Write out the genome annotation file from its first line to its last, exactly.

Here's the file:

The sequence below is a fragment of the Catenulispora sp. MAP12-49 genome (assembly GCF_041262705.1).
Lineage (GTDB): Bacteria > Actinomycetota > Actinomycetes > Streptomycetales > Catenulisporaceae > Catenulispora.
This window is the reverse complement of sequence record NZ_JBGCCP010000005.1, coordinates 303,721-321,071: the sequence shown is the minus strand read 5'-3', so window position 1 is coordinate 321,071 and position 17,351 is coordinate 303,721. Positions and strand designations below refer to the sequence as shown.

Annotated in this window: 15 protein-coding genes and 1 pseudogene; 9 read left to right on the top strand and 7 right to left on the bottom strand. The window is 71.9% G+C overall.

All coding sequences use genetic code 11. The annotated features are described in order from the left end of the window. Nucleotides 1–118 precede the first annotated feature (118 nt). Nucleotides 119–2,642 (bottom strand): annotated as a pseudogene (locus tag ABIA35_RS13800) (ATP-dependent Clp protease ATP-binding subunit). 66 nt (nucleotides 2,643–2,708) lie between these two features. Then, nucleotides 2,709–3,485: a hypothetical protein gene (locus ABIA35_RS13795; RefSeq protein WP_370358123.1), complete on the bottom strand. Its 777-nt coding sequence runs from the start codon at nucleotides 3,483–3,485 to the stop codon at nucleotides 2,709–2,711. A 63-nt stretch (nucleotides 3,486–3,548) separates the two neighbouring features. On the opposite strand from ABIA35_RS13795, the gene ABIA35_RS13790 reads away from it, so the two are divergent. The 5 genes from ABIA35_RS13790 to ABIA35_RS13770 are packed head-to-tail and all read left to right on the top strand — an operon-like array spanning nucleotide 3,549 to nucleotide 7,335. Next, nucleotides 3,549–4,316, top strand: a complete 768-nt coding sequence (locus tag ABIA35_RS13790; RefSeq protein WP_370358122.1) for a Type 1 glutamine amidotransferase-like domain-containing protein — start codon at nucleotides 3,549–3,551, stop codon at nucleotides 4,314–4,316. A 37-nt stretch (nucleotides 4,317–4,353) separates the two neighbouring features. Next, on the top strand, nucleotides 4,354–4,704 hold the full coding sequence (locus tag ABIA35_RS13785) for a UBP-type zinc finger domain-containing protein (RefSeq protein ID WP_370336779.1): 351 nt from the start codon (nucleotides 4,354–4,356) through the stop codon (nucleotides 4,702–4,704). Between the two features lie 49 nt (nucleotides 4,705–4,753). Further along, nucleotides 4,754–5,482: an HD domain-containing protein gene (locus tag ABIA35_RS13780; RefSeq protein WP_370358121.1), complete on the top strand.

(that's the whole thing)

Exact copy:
The sequence below is a fragment of the Catenulispora sp. MAP12-49 genome (assembly GCF_041262705.1).
Lineage (GTDB): Bacteria > Actinomycetota > Actinomycetes > Streptomycetales > Catenulisporaceae > Catenulispora.
This window is the reverse complement of sequence record NZ_JBGCCP010000005.1, coordinates 303,721-321,071: the sequence shown is the minus strand read 5'-3', so window position 1 is coordinate 321,071 and position 17,351 is coordinate 303,721. Positions and strand designations below refer to the sequence as shown.

Annotated in this window: 15 protein-coding genes and 1 pseudogene; 9 read left to right on the top strand and 7 right to left on the bottom strand. The window is 71.9% G+C overall.

All coding sequences use genetic code 11. The annotated features are described in order from the left end of the window. Nucleotides 1–118 precede the first annotated feature (118 nt). Nucleotides 119–2,642 (bottom strand): annotated as a pseudogene (locus tag ABIA35_RS13800) (ATP-dependent Clp protease ATP-binding subunit). 66 nt (nucleotides 2,643–2,708) lie between these two features. Then, nucleotides 2,709–3,485: a hypothetical protein gene (locus ABIA35_RS13795; RefSeq protein WP_370358123.1), complete on the bottom strand. Its 777-nt coding sequence runs from the start codon at nucleotides 3,483–3,485 to the stop codon at nucleotides 2,709–2,711. A 63-nt stretch (nucleotides 3,486–3,548) separates the two neighbouring features. On the opposite strand from ABIA35_RS13795, the gene ABIA35_RS13790 reads away from it, so the two are divergent. The 5 genes from ABIA35_RS13790 to ABIA35_RS13770 are packed head-to-tail and all read left to right on the top strand — an operon-like array spanning nucleotide 3,549 to nucleotide 7,335. Next, nucleotides 3,549–4,316, top strand: a complete 768-nt coding sequence (locus tag ABIA35_RS13790; RefSeq protein WP_370358122.1) for a Type 1 glutamine amidotransferase-like domain-containing protein — start codon at nucleotides 3,549–3,551, stop codon at nucleotides 4,314–4,316. A 37-nt stretch (nucleotides 4,317–4,353) separates the two neighbouring features. Next, on the top strand, nucleotides 4,354–4,704 hold the full coding sequence (locus tag ABIA35_RS13785) for a UBP-type zinc finger domain-containing protein (RefSeq protein ID WP_370336779.1): 351 nt from the start codon (nucleotides 4,354–4,356) through the stop codon (nucleotides 4,702–4,704). Between the two features lie 49 nt (nucleotides 4,705–4,753). Further along, nucleotides 4,754–5,482: an HD domain-containing protein gene (locus tag ABIA35_RS13780; RefSeq protein WP_370358121.1), complete on the top strand.